How Covid has shaped spending
The pandemic has forced us to look more closely at our spending habits and consider the impact of where and how we’re spending our hard-earned dollars.
Supporting local business, shopping sustainably and buying only what’s needed are the key trends to come out of Neighbourly’s State of the Neighbourhood/Te hua o ngā Hapori survey.
Neighbourly is a proudly Kiwiowned social impact platform for individuals and communities to interact with each other.
The survey explored how the pandemic had shaped the way Kiwis live, shop and interact with their community, gathering more than 7000 responses from across the motu. It’s the first in a new insights series that seeks to understand the ‘‘neighbourliness’’ of New Zealanders in an era of social distancing.
Ninety-six per cent agree shopping locally is important, and more than half (54%) said the pandemic has seen them make more of an effort to spend at businesses closer to home.
A local business was defined as one being located within a 5-10km radius. Women are more likely to spend locally than men (59% per cent v 46%).
When it comes to shopping sustainably, two in three report making an effort to only buy things they really need.
Sixty percent are looking for products that can be recycled or have recycled packaging.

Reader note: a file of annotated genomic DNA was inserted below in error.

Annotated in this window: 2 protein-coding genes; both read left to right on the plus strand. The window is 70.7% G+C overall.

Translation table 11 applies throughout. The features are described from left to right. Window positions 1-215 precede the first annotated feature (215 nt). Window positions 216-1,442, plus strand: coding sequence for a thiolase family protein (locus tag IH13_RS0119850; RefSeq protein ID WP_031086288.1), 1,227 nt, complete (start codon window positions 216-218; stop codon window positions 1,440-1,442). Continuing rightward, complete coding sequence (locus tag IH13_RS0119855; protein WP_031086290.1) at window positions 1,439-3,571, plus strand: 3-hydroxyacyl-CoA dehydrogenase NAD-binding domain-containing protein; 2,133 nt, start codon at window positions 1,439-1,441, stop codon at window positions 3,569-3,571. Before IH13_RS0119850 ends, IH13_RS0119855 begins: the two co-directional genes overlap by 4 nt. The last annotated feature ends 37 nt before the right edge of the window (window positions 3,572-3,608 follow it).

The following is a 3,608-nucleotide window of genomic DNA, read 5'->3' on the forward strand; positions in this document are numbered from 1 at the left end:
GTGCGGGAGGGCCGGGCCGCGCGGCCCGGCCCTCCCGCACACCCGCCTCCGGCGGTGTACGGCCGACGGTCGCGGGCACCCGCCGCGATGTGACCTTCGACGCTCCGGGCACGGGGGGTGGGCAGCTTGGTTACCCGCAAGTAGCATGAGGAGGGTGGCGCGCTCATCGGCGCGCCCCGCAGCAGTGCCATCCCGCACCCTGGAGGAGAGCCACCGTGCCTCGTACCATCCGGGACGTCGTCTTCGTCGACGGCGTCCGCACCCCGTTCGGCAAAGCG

Older respondents (55+) make more effort to buy products produced locally or only buy what they need, whereas younger people are far more likely to buy second hand, repurposed or recycled items and also travel to the shops by bike, public transport or foot.
And again it’s women who are shopping with the climate in mind - with men three times more likely to say they’re not concerned about sustainability.
Sarah Moore, head of Neighbourly, says the results demonstrate a shift that puts local at the heart of our shopping habits.
‘‘Kiwis have taken a fresh look at the businesses around them, particularly during the lockdown periods,’’ she says.
‘‘Alongside our organisations and our neighbours, local businesses help make up our community fabric; they’re essential to how we live and operate within our neighbourhoods.
‘‘Spending dollars closer to home keeps the community economy ticking.’’